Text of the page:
Our history had been replete with the trespass against our will; it had been the nature of things. Chiefs demanded a communal allegiance within the tribe and punished any who disobeyed. Kings ruled their subjects as they willed and the subjects accepted this rule by personality. Only recently had government by law rather than rule by personality taken hold in our social consciousness and become responsible for the successes of modern times. These successes can be witnessed, if only generally, by the contrast between the social advancements and economic progressiveness within societies ruled predominantly by law, where an individual's rights are respected, as opposed to the backwardness of those still ruled by the cult of personality. Where the arbitrariness of will had been replaced by the, if still imperfect, impartiality of law, the trespasses under which the former subjects were forced to live increasingly vanished. Our more modern constitutional governments, when properly safeguarded by individuals, tend in their intent away from arbitrary force against the individual. Laws are our safeguard, in principle, against the arbitrariness of tyranny. However, today, to be pushed against our will, when it is not the result of a trespass by another individual, can be the result of a law that forces us to be other than ourselves. Laws can protect us from the trespass of another; they can protect our property, our rights as individuals, our lives, our agreements as expressed by contract. But can they protect us against themselves? Even if inadvertently, even without design, a law can be made such as to trespass against us, to force a body to be elsewhere and otherwise than it will, against its agreement, the mind to be other than itself. When the conflict or trespass was but an act of individual wills, the solution was simple: If not otherwise resolved, combat. Our history is a long trial by combat. However, when the trespass becomes one of ideology and social structures that seek to dominate the mind, the will, then the resolution becomes more complex. Combat exhausts itself and, even if inadvertent, the tyranny of the mind triumphs.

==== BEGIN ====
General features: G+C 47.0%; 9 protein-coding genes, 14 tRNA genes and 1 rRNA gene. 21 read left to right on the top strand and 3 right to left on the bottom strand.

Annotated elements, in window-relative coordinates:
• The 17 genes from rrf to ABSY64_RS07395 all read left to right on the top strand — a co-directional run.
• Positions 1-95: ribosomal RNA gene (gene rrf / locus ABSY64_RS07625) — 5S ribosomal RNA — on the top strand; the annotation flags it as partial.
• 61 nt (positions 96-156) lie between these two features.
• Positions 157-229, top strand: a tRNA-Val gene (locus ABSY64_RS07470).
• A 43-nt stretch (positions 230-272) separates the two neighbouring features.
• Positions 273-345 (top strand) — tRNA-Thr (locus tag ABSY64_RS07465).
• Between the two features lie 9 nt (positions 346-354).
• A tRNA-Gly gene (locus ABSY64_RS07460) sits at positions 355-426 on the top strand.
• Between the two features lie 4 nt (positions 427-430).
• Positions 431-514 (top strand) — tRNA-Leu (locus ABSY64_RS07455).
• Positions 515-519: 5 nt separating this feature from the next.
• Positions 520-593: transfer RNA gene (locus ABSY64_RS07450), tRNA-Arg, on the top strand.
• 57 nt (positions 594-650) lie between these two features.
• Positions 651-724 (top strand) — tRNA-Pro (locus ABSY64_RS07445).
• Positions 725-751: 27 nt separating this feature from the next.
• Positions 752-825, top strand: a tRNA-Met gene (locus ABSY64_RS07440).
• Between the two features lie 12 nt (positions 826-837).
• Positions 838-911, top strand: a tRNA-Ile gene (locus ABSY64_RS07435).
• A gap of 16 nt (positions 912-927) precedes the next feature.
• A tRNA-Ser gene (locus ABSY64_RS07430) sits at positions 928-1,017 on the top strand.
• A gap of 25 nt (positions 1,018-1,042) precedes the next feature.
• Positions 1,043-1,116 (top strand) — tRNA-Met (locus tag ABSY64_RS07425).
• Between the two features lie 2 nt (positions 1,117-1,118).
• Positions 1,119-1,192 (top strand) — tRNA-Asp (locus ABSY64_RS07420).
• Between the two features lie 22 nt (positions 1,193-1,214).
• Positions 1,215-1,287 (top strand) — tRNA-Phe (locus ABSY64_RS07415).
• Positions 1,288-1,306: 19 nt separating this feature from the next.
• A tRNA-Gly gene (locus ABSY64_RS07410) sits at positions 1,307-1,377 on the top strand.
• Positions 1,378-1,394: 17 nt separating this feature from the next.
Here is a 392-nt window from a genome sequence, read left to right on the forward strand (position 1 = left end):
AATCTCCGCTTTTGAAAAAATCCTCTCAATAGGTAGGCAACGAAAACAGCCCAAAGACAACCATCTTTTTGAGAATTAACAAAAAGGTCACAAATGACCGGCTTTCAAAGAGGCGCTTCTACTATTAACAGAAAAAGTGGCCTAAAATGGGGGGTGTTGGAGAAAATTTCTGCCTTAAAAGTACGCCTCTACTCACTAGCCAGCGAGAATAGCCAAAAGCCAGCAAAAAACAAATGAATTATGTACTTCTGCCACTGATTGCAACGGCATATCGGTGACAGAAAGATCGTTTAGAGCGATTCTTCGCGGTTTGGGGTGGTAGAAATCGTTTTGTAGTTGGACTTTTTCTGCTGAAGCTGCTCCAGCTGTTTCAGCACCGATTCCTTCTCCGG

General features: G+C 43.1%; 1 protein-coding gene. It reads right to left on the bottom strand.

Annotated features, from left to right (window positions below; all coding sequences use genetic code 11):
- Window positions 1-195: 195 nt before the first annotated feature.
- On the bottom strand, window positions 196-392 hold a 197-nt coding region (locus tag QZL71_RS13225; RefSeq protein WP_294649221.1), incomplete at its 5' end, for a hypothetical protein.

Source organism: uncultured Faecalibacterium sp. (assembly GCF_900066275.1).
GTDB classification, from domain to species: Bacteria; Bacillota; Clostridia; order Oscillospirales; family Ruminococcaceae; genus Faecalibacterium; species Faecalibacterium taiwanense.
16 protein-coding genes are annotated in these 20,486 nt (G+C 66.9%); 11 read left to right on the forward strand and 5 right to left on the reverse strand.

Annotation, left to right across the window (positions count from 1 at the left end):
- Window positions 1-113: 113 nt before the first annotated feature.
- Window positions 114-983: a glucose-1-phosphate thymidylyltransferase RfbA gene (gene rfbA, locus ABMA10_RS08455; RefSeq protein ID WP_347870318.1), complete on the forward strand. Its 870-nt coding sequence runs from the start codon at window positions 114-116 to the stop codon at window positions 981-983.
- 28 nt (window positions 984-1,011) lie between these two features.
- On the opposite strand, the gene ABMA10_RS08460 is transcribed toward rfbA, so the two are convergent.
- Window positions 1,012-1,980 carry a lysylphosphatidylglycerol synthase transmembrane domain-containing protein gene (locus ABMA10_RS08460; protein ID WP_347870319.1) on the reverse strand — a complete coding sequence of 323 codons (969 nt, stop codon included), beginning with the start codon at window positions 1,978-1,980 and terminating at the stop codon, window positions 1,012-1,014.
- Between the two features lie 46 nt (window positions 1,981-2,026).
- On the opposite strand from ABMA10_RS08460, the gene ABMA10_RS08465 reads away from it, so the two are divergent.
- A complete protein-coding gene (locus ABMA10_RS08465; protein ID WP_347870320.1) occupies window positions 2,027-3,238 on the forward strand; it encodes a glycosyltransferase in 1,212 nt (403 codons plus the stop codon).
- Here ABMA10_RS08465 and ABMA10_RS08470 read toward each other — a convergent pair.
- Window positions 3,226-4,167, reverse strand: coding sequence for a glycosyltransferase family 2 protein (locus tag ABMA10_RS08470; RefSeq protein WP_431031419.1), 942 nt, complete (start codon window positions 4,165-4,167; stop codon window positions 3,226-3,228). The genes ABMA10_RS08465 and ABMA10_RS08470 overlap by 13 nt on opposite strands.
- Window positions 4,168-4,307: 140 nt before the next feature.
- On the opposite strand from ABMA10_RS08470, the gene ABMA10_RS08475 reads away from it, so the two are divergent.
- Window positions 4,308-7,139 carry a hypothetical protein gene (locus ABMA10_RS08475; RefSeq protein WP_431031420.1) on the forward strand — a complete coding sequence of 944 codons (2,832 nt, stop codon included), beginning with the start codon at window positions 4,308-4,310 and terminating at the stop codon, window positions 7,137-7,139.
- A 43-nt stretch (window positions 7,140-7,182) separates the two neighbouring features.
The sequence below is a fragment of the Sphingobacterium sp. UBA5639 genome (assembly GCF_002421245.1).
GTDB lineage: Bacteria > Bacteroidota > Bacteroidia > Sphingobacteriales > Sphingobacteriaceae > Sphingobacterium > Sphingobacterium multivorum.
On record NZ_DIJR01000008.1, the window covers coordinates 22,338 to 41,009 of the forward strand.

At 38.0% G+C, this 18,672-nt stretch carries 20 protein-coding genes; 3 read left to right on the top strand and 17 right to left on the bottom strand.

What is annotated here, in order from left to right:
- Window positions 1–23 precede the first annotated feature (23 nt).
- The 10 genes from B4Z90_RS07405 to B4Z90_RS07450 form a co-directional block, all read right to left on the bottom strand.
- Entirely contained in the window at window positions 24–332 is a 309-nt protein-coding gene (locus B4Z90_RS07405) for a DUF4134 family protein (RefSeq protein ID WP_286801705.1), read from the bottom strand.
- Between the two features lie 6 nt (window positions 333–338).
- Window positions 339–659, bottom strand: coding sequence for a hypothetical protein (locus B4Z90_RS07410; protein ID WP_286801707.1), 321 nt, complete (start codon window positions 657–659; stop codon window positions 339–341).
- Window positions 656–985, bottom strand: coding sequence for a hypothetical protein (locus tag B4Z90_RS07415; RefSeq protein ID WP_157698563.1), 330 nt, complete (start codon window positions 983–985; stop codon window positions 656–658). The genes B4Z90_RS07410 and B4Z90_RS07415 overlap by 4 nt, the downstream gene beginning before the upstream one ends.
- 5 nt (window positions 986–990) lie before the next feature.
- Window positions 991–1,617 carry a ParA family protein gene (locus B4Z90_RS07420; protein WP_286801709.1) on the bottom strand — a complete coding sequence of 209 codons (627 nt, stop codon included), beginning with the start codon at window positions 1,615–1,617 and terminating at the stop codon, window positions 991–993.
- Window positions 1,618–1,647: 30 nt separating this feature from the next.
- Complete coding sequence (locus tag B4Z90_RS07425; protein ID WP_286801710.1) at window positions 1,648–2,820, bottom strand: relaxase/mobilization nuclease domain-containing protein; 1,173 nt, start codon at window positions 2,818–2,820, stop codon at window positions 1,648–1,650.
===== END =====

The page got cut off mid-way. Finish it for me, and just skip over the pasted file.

Thus, laws cannot always protect us as individuals. They cannot protect us if they are written such that they negate the value of our
individuality. If the basis for proper action is the benefit of the whole group rather than the benefit of any one individual, then the laws that guide that action are such that the right of the individual are subordinated to the right of the group. But the benefit of the group had always been favored historically, even if that group's welfare was embodied in the representation of one individual, i.e., the king. Only the image of the representation of the group has changed, not the underlying principle of social order. Whereas the social order of the group had been dominated by one ruler and his counselors, the new social order is dominated by a constitution of laws and their elected representatives. There is no harm in either system, save when either system strives to subordinate the right of the individual to the right of the group. Then, the individual ceases to be sheltered from trespass and falls victim to aggression. This aggression need not be intentional, it need not select anyone individual over another; it is merely an arbitrary trespass against individuals who wish to be themselves. So trespassed, the individual is forced from his or her reality by the very laws that were designed to protect them in their society.